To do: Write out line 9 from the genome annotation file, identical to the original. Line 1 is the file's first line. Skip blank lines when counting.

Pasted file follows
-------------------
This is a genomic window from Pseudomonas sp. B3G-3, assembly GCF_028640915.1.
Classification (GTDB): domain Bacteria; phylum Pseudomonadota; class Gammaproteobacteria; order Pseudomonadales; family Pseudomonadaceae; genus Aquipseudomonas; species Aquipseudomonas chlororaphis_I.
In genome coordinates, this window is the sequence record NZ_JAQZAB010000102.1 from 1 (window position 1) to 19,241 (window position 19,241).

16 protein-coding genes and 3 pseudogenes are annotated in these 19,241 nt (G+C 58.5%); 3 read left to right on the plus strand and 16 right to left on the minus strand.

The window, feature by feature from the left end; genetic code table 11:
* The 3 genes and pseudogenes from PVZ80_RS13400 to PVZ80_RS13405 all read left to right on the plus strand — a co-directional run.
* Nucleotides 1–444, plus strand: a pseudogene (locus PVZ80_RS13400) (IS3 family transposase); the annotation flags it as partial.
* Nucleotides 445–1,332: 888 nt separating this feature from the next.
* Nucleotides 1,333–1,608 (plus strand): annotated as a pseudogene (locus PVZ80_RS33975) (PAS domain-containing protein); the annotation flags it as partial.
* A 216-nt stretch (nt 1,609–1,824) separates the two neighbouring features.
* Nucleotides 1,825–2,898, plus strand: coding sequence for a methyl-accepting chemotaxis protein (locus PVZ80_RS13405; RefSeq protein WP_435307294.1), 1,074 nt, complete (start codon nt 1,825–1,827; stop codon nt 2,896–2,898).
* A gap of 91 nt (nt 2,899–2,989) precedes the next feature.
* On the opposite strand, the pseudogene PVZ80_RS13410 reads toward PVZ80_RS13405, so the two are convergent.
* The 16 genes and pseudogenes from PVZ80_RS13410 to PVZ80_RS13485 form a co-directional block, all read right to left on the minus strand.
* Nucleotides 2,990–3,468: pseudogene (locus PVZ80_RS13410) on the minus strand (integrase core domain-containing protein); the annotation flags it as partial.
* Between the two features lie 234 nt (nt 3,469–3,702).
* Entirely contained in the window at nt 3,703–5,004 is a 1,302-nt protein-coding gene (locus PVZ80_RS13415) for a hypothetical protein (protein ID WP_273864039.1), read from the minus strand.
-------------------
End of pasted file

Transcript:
* Nucleotides 1,333–1,608 (plus strand): annotated as a pseudogene (locus PVZ80_RS33975) (PAS domain-containing protein); the annotation flags it as partial.